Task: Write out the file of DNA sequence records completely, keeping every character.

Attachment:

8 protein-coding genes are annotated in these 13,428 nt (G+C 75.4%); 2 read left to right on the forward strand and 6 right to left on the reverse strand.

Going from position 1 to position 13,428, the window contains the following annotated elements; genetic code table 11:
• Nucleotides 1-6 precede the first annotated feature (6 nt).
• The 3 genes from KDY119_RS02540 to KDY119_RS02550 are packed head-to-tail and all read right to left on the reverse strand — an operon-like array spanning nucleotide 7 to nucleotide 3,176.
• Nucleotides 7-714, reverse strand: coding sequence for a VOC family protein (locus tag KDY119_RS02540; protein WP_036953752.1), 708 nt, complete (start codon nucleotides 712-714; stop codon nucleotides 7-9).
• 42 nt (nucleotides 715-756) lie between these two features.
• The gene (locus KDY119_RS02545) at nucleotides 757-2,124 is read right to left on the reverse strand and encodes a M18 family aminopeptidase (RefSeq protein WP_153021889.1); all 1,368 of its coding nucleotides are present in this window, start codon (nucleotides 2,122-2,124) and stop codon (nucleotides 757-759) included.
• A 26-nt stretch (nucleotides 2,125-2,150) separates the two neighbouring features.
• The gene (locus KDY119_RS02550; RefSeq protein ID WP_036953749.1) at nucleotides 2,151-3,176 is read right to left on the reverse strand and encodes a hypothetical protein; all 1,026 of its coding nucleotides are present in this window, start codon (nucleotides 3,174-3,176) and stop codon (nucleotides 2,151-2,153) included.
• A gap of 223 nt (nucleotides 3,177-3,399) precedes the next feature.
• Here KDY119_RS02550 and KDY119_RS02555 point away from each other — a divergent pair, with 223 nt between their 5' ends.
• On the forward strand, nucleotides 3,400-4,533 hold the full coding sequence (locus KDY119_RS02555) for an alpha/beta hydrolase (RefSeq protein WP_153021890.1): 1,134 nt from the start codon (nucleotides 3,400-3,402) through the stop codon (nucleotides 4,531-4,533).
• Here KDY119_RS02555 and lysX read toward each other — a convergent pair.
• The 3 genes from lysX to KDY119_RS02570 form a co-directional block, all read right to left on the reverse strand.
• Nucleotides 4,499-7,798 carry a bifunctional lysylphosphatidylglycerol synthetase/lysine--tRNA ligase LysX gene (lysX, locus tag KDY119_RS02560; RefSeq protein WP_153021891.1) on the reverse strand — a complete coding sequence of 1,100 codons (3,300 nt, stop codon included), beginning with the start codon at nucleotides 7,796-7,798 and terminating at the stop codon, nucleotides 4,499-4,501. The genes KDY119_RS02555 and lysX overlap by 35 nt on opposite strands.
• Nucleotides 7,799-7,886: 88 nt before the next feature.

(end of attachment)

8 protein-coding genes are annotated in these 13,428 nt (G+C 75.4%); 2 read left to right on the forward strand and 6 right to left on the reverse strand.

Going from position 1 to position 13,428, the window contains the following annotated elements; genetic code table 11:
• Nucleotides 1-6 precede the first annotated feature (6 nt).
• The 3 genes from KDY119_RS02540 to KDY119_RS02550 are packed head-to-tail and all read right to left on the reverse strand — an operon-like array spanning nucleotide 7 to nucleotide 3,176.
• Nucleotides 7-714, reverse strand: coding sequence for a VOC family protein (locus tag KDY119_RS02540; protein WP_036953752.1), 708 nt, complete (start codon nucleotides 712-714; stop codon nucleotides 7-9).
• 42 nt (nucleotides 715-756) lie between these two features.
• The gene (locus KDY119_RS02545) at nucleotides 757-2,124 is read right to left on the reverse strand and encodes a M18 family aminopeptidase (RefSeq protein WP_153021889.1); all 1,368 of its coding nucleotides are present in this window, start codon (nucleotides 2,122-2,124) and stop codon (nucleotides 757-759) included.
• A 26-nt stretch (nucleotides 2,125-2,150) separates the two neighbouring features.
• The gene (locus KDY119_RS02550; RefSeq protein ID WP_036953749.1) at nucleotides 2,151-3,176 is read right to left on the reverse strand and encodes a hypothetical protein; all 1,026 of its coding nucleotides are present in this window, start codon (nucleotides 3,174-3,176) and stop codon (nucleotides 2,151-2,153) included.
• A gap of 223 nt (nucleotides 3,177-3,399) precedes the next feature.
• Here KDY119_RS02550 and KDY119_RS02555 point away from each other — a divergent pair, with 223 nt between their 5' ends.
• On the forward strand, nucleotides 3,400-4,533 hold the full coding sequence (locus KDY119_RS02555) for an alpha/beta hydrolase (RefSeq protein WP_153021890.1): 1,134 nt from the start codon (nucleotides 3,400-3,402) through the stop codon (nucleotides 4,531-4,533).
• Here KDY119_RS02555 and lysX read toward each other — a convergent pair.
• The 3 genes from lysX to KDY119_RS02570 form a co-directional block, all read right to left on the reverse strand.
• Nucleotides 4,499-7,798 carry a bifunctional lysylphosphatidylglycerol synthetase/lysine--tRNA ligase LysX gene (lysX, locus tag KDY119_RS02560; RefSeq protein WP_153021891.1) on the reverse strand — a complete coding sequence of 1,100 codons (3,300 nt, stop codon included), beginning with the start codon at nucleotides 7,796-7,798 and terminating at the stop codon, nucleotides 4,499-4,501. The genes KDY119_RS02555 and lysX overlap by 35 nt on opposite strands.
• Nucleotides 7,799-7,886: 88 nt before the next feature.